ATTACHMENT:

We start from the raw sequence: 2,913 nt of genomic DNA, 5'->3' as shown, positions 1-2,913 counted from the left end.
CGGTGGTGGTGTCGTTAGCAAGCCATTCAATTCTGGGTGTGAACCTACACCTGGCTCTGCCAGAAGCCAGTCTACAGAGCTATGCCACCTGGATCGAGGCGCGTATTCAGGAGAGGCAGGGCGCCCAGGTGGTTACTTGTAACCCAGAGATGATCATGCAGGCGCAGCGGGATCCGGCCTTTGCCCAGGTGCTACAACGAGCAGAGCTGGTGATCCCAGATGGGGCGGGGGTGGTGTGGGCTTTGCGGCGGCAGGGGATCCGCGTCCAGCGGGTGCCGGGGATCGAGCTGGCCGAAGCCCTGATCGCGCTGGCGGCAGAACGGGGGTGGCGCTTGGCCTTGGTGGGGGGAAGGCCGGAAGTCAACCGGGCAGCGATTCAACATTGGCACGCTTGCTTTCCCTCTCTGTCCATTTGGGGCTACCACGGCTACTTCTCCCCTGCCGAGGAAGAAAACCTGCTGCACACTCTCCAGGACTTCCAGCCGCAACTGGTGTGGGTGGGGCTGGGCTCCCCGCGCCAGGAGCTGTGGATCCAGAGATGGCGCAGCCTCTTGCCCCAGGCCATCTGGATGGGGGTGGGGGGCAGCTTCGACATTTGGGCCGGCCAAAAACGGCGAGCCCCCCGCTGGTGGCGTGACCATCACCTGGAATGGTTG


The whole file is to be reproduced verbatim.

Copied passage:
We start from the raw sequence: 2,913 nt of genomic DNA, 5'->3' as shown, positions 1-2,913 counted from the left end.
CGGTGGTGGTGTCGTTAGCAAGCCATTCAATTCTGGGTGTGAACCTACACCTGGCTCTGCCAGAAGCCAGTCTACAGAGCTATGCCACCTGGATCGAGGCGCGTATTCAGGAGAGGCAGGGCGCCCAGGTGGTTACTTGTAACCCAGAGATGATCATGCAGGCGCAGCGGGATCCGGCCTTTGCCCAGGTGCTACAACGAGCAGAGCTGGTGATCCCAGATGGGGCGGGGGTGGTGTGGGCTTTGCGGCGGCAGGGGATCCGCGTCCAGCGGGTGCCGGGGATCGAGCTGGCCGAAGCCCTGATCGCGCTGGCGGCAGAACGGGGGTGGCGCTTGGCCTTGGTGGGGGGAAGGCCGGAAGTCAACCGGGCAGCGATTCAACATTGGCACGCTTGCTTTCCCTCTCTGTCCATTTGGGGCTACCACGGCTACTTCTCCCCTGCCGAGGAAGAAAACCTGCTGCACACTCTCCAGGACTTCCAGCCGCAACTGGTGTGGGTGGGGCTGGGCTCCCCGCGCCAGGAGCTGTGGATCCAGAGATGGCGCAGCCTCTTGCCCCAGGCCATCTGGATGGGGGTGGGGGGCAGCTTCGACATTTGGGCCGGCCAAAAACGGCGAGCCCCCCGCTGGTGGCGTGACCATCACCTGGAATGGTTG